Bakers banned from selling sliced bread during World War II

The U.S. government suddenly banned bakeries from slicing bread for their customers beginning in January, 1943. The reason was never clear. It was probably was an attempt to conserve wax paper, which sliced bread was wrapped in. Or maybe to save the steel used to make slicing machines.  Sliced bread was also thought to spoil faster. Another possible reason:  the government was trying to soften the blow of an increase in the price of wheat flour, since bakers could charge for slicing bread.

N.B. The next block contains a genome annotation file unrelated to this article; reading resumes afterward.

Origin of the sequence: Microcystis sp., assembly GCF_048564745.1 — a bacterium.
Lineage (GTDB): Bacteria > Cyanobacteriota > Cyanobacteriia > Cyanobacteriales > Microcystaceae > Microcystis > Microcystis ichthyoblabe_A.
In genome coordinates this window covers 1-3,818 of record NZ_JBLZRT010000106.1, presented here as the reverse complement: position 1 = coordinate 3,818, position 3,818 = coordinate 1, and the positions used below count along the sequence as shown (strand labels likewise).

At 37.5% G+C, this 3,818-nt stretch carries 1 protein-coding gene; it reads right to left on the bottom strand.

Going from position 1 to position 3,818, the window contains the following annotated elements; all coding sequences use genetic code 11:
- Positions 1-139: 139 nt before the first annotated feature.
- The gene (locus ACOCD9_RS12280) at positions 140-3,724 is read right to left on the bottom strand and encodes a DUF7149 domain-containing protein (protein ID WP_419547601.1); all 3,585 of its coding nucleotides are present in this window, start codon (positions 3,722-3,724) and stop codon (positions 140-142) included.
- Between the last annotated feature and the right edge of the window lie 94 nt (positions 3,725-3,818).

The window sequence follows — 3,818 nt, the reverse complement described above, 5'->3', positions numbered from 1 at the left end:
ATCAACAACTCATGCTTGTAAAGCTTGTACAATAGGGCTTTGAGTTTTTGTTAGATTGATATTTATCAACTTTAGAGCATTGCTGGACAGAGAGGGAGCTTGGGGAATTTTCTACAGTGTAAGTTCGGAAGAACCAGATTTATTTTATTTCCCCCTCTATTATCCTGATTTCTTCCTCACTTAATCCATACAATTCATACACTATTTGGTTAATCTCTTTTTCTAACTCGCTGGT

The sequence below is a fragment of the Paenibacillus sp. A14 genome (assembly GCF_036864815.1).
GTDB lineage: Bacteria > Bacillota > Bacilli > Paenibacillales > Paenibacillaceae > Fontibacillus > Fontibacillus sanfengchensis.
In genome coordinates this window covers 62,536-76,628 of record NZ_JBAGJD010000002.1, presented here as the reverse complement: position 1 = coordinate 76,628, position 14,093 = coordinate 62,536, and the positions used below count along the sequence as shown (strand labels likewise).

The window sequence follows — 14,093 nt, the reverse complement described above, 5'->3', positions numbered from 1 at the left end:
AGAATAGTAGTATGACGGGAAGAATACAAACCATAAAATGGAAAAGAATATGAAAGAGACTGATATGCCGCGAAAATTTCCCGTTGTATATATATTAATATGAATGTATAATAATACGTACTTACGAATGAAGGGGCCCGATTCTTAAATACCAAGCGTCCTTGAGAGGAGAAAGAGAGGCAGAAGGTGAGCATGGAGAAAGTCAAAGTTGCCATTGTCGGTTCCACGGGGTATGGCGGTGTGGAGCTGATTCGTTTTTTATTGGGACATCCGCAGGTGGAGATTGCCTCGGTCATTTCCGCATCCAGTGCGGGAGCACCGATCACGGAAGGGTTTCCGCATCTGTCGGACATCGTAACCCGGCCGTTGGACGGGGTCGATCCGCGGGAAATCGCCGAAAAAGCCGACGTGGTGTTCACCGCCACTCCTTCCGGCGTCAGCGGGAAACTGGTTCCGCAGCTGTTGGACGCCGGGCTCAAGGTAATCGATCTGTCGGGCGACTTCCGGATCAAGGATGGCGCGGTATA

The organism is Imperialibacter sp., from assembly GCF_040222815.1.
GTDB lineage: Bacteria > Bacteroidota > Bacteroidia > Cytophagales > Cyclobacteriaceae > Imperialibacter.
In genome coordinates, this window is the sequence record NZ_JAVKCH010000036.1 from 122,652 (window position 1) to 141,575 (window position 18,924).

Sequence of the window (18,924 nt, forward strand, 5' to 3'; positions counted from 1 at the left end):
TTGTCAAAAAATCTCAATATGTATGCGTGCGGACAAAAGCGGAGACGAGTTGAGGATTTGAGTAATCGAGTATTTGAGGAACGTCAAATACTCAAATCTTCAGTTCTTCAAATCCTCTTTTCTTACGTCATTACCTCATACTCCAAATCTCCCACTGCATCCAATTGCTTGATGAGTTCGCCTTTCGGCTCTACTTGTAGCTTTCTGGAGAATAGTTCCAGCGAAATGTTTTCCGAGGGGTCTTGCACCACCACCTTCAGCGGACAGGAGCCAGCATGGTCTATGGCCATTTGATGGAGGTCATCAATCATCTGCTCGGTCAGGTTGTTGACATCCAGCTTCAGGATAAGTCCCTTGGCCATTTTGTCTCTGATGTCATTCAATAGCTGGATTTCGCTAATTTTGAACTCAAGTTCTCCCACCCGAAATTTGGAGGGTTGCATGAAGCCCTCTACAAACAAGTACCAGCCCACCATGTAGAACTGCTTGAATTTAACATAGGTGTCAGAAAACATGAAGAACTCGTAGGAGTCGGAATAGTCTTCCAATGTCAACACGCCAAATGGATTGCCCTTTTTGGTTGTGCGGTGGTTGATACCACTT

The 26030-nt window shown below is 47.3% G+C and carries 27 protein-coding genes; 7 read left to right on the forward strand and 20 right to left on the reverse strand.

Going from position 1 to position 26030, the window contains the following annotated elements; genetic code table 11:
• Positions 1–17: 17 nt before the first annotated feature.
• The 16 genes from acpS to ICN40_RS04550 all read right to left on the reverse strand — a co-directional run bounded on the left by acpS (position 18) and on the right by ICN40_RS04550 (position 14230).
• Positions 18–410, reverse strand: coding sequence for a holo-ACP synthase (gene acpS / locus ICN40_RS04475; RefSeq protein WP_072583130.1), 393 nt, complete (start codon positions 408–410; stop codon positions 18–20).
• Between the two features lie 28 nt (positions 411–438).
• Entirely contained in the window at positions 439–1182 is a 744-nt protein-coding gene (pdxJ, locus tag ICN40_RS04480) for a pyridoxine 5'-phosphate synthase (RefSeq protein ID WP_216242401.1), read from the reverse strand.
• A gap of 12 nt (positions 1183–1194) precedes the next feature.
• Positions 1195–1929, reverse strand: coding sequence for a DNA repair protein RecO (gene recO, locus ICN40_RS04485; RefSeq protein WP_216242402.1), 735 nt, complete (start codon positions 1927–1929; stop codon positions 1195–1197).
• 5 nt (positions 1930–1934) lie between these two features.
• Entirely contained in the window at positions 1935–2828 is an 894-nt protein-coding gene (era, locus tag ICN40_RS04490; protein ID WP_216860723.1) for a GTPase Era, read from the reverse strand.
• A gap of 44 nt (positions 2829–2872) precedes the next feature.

The ban was very unpopular and the government ended it two months later with a lame explanation that the savings had been less than anticipated.

See: “During World War II sliced bread was briefly banned in America” by Magda Origjanska on The Vintage News website (2017)

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